• Pre-game the trip with an “expectations” talk. We learned that our normally rather self sufficient, problem solving kids lose their minds a bit when taken out of their natural habitat. They couldn’t seem to find ANYTHING and task like getting their own water or putting snack wrappers in the trash became impossible and required a great deal of whining. Heading into all vacations/trips from here on out, we will begin with a talk about how whining helps NO ONE and that we really can do hard things…like digging your pajamas out of a plastic bag and finding your shoes. family RV trip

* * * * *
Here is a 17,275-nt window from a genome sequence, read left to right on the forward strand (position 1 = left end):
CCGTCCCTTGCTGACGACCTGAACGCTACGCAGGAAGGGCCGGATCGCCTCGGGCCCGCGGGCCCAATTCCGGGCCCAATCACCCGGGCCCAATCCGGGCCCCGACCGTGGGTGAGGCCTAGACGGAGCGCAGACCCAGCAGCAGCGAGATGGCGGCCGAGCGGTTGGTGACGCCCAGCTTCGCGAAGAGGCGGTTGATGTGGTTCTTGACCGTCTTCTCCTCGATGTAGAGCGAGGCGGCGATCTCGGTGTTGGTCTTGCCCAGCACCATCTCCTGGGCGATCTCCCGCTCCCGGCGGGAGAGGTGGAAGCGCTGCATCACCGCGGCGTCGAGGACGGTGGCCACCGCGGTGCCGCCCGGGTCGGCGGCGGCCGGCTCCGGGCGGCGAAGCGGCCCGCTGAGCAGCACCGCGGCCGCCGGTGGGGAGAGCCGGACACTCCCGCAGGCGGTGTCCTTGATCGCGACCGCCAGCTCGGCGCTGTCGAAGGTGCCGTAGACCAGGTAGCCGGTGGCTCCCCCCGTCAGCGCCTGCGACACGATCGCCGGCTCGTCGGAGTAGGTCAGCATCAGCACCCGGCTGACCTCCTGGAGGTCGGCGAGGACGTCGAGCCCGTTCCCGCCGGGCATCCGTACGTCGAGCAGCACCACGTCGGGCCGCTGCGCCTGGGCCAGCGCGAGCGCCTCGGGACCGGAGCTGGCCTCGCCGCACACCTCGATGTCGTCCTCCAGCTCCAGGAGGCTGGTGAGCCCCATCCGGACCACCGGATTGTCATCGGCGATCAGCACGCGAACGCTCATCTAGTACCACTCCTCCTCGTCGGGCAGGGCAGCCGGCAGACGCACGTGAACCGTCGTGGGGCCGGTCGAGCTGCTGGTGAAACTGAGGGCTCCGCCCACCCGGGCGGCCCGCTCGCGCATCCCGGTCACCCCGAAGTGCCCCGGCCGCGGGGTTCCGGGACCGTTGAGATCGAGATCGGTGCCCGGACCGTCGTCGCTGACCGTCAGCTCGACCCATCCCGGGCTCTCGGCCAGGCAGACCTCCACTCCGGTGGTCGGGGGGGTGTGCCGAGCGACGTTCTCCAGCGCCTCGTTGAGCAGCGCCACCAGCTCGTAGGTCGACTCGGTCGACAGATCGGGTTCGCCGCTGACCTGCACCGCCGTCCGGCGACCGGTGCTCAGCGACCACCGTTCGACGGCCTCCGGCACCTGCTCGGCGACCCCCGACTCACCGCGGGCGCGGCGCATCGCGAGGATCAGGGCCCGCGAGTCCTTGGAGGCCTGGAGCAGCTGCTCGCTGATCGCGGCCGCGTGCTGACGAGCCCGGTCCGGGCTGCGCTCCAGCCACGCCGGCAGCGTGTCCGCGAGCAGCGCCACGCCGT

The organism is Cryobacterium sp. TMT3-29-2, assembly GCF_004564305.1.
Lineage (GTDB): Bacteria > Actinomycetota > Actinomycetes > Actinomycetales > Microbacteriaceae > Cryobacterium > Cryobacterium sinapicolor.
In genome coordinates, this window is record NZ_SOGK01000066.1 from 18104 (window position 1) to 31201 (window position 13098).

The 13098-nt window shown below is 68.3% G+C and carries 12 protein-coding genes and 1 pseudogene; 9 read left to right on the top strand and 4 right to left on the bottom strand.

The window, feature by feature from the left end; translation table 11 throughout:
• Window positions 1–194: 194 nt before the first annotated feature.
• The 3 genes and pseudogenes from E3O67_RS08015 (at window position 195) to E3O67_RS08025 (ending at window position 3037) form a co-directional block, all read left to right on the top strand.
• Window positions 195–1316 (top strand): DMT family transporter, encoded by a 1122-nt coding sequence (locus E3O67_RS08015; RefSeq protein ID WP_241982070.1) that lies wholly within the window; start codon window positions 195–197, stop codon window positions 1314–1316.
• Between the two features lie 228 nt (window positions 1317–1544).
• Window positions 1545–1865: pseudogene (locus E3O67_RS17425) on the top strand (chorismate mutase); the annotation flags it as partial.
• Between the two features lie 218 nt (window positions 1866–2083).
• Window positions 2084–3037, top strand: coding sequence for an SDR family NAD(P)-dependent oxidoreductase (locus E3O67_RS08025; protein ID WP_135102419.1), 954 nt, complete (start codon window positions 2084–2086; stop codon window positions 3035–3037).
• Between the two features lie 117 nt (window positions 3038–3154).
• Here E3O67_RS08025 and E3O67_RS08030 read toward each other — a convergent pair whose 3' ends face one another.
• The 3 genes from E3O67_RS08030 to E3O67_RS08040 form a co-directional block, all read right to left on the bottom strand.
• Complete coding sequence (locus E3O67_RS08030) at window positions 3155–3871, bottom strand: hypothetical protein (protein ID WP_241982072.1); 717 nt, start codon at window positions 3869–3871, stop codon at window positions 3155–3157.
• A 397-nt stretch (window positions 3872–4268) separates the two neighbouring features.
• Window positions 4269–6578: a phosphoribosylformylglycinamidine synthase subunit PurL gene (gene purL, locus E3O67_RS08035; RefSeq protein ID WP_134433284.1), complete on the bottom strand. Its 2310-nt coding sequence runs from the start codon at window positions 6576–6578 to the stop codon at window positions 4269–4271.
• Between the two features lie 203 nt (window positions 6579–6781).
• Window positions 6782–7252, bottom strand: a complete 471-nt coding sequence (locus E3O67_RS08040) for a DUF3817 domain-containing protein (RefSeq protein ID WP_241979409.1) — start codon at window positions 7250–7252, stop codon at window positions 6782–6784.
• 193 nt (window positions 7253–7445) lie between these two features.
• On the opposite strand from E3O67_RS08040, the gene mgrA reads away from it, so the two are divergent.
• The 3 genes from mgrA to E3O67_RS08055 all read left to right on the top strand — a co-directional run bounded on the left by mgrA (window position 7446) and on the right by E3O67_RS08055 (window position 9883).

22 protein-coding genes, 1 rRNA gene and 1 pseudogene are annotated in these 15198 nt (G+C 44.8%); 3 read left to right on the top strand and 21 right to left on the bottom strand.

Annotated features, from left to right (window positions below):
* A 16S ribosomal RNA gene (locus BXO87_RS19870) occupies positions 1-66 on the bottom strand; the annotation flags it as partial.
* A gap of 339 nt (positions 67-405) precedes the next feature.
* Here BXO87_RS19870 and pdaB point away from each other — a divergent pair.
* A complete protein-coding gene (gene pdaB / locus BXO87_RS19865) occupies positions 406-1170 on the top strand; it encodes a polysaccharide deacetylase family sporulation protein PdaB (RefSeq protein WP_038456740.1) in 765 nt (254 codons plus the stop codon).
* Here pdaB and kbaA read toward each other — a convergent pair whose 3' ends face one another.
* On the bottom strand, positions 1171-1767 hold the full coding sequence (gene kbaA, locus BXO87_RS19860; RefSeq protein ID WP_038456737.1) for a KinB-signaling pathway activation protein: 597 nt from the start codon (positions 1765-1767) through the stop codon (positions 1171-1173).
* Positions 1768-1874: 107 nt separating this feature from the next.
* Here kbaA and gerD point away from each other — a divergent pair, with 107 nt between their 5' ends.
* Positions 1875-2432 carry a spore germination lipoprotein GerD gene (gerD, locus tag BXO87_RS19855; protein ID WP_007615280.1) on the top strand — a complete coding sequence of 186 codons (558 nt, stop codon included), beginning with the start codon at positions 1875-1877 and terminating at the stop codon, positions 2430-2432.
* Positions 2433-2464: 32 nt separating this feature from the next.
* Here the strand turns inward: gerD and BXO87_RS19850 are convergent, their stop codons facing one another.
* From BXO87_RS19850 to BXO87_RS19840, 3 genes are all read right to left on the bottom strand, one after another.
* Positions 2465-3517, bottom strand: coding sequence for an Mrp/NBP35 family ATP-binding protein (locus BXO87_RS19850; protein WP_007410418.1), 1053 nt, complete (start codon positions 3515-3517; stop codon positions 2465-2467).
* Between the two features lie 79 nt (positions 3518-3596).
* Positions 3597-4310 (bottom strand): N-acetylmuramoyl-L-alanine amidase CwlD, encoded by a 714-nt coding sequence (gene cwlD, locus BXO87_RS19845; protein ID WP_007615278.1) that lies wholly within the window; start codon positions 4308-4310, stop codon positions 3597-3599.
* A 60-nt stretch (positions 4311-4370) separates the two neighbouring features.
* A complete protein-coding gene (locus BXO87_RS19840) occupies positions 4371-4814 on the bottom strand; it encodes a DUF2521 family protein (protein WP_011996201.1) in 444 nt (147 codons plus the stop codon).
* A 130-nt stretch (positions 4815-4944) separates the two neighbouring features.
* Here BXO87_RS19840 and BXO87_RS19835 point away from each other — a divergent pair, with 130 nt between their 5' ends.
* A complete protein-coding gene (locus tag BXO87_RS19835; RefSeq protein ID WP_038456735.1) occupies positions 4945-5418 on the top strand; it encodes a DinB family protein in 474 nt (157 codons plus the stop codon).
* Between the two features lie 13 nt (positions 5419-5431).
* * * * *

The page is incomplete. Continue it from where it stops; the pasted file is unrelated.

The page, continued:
I don’t know WHY we couldn’t find anything…

Thanks for reading. Would love to hear more tips from any other folks who’ve done the whole RV thing! Also, if you’re interested in learning strategies to help you reduce stress and organize your mess, sign up for our newsletter and get our free guide.








0 Responses

  1. Wow, looks like an amazing trip! This should be on FamilyFuninNJ.com and FamilyFuninPA.com! You can be a content contributor and get your fun blog some more traffic!

  2. Bravo,momma!! We have family on Little Sebago and have had similar adventures. No small feat for sure!